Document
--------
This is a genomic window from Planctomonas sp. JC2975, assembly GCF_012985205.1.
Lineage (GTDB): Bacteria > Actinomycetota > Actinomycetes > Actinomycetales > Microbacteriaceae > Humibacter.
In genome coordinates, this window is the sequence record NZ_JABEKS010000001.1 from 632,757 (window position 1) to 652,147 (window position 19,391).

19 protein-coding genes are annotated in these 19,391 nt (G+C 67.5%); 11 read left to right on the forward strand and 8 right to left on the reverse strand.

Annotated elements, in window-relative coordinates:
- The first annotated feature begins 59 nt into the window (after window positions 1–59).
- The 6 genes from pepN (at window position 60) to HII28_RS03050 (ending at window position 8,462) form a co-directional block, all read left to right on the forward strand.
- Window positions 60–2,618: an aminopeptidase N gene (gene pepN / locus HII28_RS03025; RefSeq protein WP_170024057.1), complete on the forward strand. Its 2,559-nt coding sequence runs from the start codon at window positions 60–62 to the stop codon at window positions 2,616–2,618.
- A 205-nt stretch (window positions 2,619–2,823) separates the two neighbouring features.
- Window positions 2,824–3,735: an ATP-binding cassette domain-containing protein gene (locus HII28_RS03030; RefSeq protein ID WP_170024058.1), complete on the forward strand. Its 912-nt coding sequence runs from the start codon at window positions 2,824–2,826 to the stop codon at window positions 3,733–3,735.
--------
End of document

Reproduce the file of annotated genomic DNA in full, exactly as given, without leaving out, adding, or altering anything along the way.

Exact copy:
This is a genomic window from Planctomonas sp. JC2975, assembly GCF_012985205.1.
Lineage (GTDB): Bacteria > Actinomycetota > Actinomycetes > Actinomycetales > Microbacteriaceae > Humibacter.
In genome coordinates, this window is the sequence record NZ_JABEKS010000001.1 from 632,757 (window position 1) to 652,147 (window position 19,391).

19 protein-coding genes are annotated in these 19,391 nt (G+C 67.5%); 11 read left to right on the forward strand and 8 right to left on the reverse strand.

Annotated elements, in window-relative coordinates:
- The first annotated feature begins 59 nt into the window (after window positions 1–59).
- The 6 genes from pepN (at window position 60) to HII28_RS03050 (ending at window position 8,462) form a co-directional block, all read left to right on the forward strand.
- Window positions 60–2,618: an aminopeptidase N gene (gene pepN / locus HII28_RS03025; RefSeq protein WP_170024057.1), complete on the forward strand. Its 2,559-nt coding sequence runs from the start codon at window positions 60–62 to the stop codon at window positions 2,616–2,618.
- A 205-nt stretch (window positions 2,619–2,823) separates the two neighbouring features.
- Window positions 2,824–3,735: an ATP-binding cassette domain-containing protein gene (locus HII28_RS03030; RefSeq protein ID WP_170024058.1), complete on the forward strand. Its 912-nt coding sequence runs from the start codon at window positions 2,824–2,826 to the stop codon at window positions 3,733–3,735.